Meet Vanguard’s Likely Sole ETF Launch in 2021 | ETF Trends

Key Takeaways

  • Vanguard Ultra-Short Bond ETF (VUSB) is the firm’s first new U.S. listed ETF since September 2020 and only the second product to launch since 2018. Vanguard’s lineup expands at a slower pace than peers.
  • VUSB joins a suite of popular active low-duration ETFs, which include JPMorgan Ultra-Short Income ETF (JPST) and PIMCO Enhanced Short Maturity ETF (MINT) and is run by the same team behind a similarly named Vanguard Ultra-Short Bond Fund (VUSFX). But VUSB is a distinct fund not a share class of VUSFX as is often the case with Vanguard index-based ETFs.
  • If VUSB gains traction as we expect, Vanguard could offer more actively managed ETF strategies that are popular among existing mutual fund shareholders.

Fundamental Context

Vanguard ETF launches are a relative rarity among the top asset managers. Despite being the second largest U.S. ETF provider, Vanguard did not roll out any ETFs in 2019 and only one of its ETFs began trading in 2020. With the launch of VUSB on April 5, just two of the firm’s 82 ETFs (2.4%) came to market since the end of 2018. In contrast, 62 of top provider BlackRock’s current 387 U.S. ETF lineup (16%) were listed since 2019, including two low carbon ETFs that came to market last week and already have $1.8 billion in combined assets due to strong institutional investor backing.

Meanwhile, State Street Global Advisors, the third largest ETF firm, brought seven current ETFs to market in the last two-plus years – equal to 5.3% of its 133-fund lineup. Looking back further, 56% of Vanguard ETF products began trading before 2010, higher than BlackRock (44%) and State Street Global Advisors (52%).

Vanguard is tapping into a popular ETF theme with its active ultra-short bond fund. While actively managed ETFs comprise a small 3.5% of the $6.1 trillion U.S. listed ETF market, highly conservative income funds are among the more popular active ones. Indeed, JPST and MINT manage a combined $32 billion in assets and BlackRock, First Trust, Invesco, and Janus are among the other asset managers with $1 billion-plus active ultra-short bond ETFs. CFRA’s ETF and mutual fund ratings are currently rewarding fixed income funds that incur more elevated risk given the low-rate environment, but we see merit in these ultra-short offerings.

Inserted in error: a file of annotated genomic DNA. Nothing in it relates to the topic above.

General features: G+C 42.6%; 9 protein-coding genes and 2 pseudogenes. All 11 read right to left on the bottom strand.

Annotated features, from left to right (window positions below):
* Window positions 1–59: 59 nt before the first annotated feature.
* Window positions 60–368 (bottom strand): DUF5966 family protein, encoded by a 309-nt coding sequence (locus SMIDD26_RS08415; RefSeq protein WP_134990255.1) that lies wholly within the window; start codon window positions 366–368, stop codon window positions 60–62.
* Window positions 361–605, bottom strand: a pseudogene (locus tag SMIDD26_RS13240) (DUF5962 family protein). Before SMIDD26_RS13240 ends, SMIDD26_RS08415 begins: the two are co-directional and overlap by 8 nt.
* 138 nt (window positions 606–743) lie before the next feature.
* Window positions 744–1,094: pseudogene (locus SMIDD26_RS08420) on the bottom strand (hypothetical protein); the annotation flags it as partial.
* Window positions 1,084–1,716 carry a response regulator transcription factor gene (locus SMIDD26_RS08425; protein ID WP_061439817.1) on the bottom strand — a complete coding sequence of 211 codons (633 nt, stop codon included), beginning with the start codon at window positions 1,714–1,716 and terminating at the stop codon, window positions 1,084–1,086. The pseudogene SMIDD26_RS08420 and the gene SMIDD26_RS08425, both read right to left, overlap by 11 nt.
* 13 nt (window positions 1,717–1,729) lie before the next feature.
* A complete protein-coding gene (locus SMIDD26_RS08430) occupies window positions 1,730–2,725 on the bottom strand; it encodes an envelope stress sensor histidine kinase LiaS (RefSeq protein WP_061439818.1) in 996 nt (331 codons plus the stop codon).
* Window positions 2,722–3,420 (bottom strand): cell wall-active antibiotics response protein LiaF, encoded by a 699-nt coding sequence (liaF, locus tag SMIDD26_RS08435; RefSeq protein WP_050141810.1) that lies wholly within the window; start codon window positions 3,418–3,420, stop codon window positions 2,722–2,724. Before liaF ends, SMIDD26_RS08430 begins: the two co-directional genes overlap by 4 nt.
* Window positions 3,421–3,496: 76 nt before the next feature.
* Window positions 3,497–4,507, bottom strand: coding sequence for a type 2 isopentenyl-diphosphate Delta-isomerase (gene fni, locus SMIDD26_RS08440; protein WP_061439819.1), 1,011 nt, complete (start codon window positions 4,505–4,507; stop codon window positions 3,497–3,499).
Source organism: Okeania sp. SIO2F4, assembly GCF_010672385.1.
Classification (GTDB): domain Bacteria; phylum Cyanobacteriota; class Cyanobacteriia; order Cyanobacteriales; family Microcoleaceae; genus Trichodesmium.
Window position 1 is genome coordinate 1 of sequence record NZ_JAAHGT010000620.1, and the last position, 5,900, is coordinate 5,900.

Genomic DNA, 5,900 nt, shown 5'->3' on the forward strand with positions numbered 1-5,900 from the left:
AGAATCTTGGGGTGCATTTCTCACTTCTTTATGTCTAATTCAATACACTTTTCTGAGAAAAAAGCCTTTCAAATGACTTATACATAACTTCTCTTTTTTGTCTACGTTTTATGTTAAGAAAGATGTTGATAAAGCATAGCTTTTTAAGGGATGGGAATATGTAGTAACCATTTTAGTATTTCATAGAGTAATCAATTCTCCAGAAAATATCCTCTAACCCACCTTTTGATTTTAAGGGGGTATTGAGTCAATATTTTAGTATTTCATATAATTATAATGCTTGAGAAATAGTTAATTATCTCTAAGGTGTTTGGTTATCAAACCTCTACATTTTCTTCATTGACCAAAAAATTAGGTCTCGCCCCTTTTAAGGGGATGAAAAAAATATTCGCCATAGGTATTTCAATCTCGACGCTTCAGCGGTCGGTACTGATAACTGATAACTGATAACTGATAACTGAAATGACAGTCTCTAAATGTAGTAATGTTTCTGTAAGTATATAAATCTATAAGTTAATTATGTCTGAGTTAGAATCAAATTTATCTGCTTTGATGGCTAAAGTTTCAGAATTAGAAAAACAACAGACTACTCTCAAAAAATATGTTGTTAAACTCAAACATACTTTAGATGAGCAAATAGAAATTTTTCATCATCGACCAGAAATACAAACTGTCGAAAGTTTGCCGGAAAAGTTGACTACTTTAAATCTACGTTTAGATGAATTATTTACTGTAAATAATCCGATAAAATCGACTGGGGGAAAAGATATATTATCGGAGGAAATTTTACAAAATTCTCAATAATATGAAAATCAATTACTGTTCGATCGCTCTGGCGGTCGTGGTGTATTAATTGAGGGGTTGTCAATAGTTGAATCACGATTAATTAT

VUSB is run by the same team as the firm’s $18 billion actively managed mutual fund, VUSFX, but is not a share class of the portfolio as commonly occurs with Vanguard index-based products. VUSB incurs the same average duration of 1.0 years and charges the same modest 0.10% fee as VUSFX, but less than larger ETF peers JPST and MINT. VUSB just crossed the $100 million milestone this week, a mere few days after launching with $15 million.

Rich Powers, Head of ETF and Index Product Management at Vanguard, explained to CFRA in an exclusive interview that the ultra-short ETF was long at the top of the product wish list with advisor clients, given the ubiquitous nature of commission-free ETFs on brokerage platforms. However, he noted that individual investors have been early adopters.

We think Vanguard’s entry will help to further boost demand for the ultra-short ETF investment style. Given how low the yields are for money market funds, we think some investors are willing to take on slight interest rate risk for the chance of some extra income. These investors will seek out asset managers they are familiar with for active fixed income strategies.

Could Vanguard launch additional active fixed income and equity ETFs soon? Powers was tight-lipped to CFRA about the future, but said the firm has been doing research on rounding out its ETF lineup to include more strategies available currently to only mutual fund clients. For example, the firm offers many actively managed mutual funds, such as Vanguard Dividend Growth Fund (VDIGX) and Vanguard High-Yield Corporate Fund (VWEAX), which we believe would garner strong interest in an ETF wrapper by advisors and retail investors, whether offered in a traditional transparent way or using the newer semi-transparent structures that were launched in the last year. Given Vanguard’s style of launching just one or two new ETFs a year, something it did every year between 2011 and 2017, we think patience for such active ETFs will be required.

Conclusion

As the second largest ETF provider in the U.S., Vanguard has the scale and brand strength to gather assets relatively quickly and support investor education to spur demand for not only its own new products but those of peers. We expect VUSB and the broader ultra-short bond ETF style to continue to see demand in 2021.

Todd Rosenbluth is Director of ETF & Mutual Fund Research at CFRA.